The most common question we get from campuses looking to start up a pantry is “how did YOU get started?” We will be posting the ‘Origins’ series to share the tales of our member schools in their work supporting food insecure students.
Rachael Lederman DiPietro, CT Campus Compact AmeriCorps VISTA, Co-founder, Norwalk Community College
I didn’t even know what I didn’t know. That’s the best way to start off talking about the journey I’ve been on as the Connecticut Campus Compact AmeriCorps VISTA at Norwalk Community College tasked with starting a food pantry. I myself graduated from Norwalk Community College (NCC) in 2012, and so upon completing my Bachelor’s degree this past summer at Trinity College in Hartford, CT I felt a duty and obligation to be of service to the place that gave me a second chance at life. At NCC I learned about how to take initiative, how to advocate for myself, and the connection between engagement and academic success. So I owed them.
I started my VISTA service in July and truth be told, I knew non-academic barriers stood in the way of college persistence and success, both from my own experience and watching my classmates struggle, but I didn’t necessarily see the connection with food insecurity. That is until I started to google however. From approximately July to September I sat at my desk trying to absorb every piece of information (and there isn’t much out there) on food insecurity and college campuses. I was fortunate to have another VISTA in my cohort who had worked on a food pantry the previous year at another college campus in Connecticut. Erin gave me a tour of how the Three Rivers Community College food pantry worked, shared all the forms they used with me, and even graciously gave me the proposal they had used to college management to get approval on the project.
So that’s what I did from July until late September. I read. And then I read some more. There is really no data on food insecurity on our college campus and so I figured out ways to piece it together. I looked at data for participation and eligibility for free/reduced price breakfast and lunch programs for our feeder K-12 schools. Based on this data which showed around 48% of students were eligible for these programs it’s easy to see how these students lose this safety net upon graduating and their families are faced with expenses they have not previously incurred.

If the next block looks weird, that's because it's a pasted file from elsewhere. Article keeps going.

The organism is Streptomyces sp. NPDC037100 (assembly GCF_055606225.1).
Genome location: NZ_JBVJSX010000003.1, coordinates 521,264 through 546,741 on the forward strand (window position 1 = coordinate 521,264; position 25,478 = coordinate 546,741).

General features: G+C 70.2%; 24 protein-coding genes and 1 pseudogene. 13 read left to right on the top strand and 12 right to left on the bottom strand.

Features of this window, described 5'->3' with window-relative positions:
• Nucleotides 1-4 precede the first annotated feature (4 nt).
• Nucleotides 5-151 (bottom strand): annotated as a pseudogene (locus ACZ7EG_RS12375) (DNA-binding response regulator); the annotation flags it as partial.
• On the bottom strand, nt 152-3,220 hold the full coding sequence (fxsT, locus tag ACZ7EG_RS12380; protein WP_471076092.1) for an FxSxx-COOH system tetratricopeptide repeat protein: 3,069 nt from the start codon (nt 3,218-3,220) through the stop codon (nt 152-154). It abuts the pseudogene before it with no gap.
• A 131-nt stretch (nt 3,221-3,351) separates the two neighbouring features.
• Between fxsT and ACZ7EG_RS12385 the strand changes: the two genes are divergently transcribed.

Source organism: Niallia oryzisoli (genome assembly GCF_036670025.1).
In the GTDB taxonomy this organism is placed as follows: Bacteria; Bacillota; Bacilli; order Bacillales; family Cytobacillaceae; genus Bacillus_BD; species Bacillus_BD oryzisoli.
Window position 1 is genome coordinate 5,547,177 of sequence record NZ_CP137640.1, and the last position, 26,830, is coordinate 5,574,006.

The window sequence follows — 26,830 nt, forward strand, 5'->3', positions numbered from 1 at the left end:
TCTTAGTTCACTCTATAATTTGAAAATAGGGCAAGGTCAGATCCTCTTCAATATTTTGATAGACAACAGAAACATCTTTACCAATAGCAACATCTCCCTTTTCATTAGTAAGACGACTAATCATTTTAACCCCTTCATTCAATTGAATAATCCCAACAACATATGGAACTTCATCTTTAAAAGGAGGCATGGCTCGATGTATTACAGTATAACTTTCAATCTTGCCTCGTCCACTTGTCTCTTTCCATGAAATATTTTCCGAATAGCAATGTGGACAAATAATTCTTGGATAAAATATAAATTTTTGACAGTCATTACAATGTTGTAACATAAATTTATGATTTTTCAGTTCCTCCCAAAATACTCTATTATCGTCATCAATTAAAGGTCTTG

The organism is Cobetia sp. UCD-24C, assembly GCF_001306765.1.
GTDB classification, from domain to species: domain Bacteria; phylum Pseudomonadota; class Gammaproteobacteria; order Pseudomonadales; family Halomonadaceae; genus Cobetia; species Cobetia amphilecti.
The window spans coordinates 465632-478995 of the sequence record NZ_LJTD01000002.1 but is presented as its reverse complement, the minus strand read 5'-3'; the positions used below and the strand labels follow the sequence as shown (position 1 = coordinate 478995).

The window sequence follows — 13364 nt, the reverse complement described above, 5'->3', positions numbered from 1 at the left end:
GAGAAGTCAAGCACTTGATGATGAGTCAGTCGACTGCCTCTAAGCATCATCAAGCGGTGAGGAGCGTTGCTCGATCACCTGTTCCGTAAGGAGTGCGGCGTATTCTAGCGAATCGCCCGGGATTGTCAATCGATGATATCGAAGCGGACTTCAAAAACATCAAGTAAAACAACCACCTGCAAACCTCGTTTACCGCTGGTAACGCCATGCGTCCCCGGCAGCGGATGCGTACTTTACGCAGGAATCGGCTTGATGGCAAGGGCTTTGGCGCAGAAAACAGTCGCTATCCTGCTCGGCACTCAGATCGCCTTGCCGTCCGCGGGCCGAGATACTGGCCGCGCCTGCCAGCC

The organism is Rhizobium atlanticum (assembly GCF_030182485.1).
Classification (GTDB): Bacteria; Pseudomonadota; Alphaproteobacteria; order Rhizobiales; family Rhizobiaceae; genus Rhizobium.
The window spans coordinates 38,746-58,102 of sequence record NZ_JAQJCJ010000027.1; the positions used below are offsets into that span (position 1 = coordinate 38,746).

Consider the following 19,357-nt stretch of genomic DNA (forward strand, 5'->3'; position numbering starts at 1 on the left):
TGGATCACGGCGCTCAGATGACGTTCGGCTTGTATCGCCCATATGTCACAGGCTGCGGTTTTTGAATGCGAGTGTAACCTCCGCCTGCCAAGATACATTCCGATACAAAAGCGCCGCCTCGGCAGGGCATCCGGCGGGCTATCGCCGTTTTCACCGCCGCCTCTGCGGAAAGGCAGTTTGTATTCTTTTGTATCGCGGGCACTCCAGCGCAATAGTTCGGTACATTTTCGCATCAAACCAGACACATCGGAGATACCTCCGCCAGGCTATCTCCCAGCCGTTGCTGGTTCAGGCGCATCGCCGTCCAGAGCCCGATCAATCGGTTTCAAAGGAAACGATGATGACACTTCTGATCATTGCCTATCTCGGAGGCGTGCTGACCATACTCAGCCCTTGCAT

I then researched food insecurity as a general issue in our area. NCC is in Fairfield County, CT which is perceived to be incredibly wealthy. However, one in ten families in Fairfield County struggles with food insecurity, leaving them unsure where their next meal is coming from (FCCF, 2013). Almost one in five residents in Fairfield County cities live in poverty. Nationally, the average cost of a meal is $2.52, but this cost is $3.17 in Fairfield County. “Half of the food insecure people in Fairfield County do not qualify for federal aid” (Feeding America, Map the Meal Gap, 2011). Why does this matter? Because the discrepancy between the federal poverty threshold and the high cost of living in the area around NCC results in an unserved food insecure population.
All of this research, on the need for this on our campus was then tied to the growing research on food insecurity amongst college students. If you have not yet checked out Maya Maroto’s writings on the way in which the rates of food insecure community college students exceed the national average and that food insecurity amongst this population has a negative effect on student GPA, levels of energy, and concentration- DO IT! This all impacts ones persistence, retention, and academic success. Addressing food insecurity at NCC is directly related to our educational mission.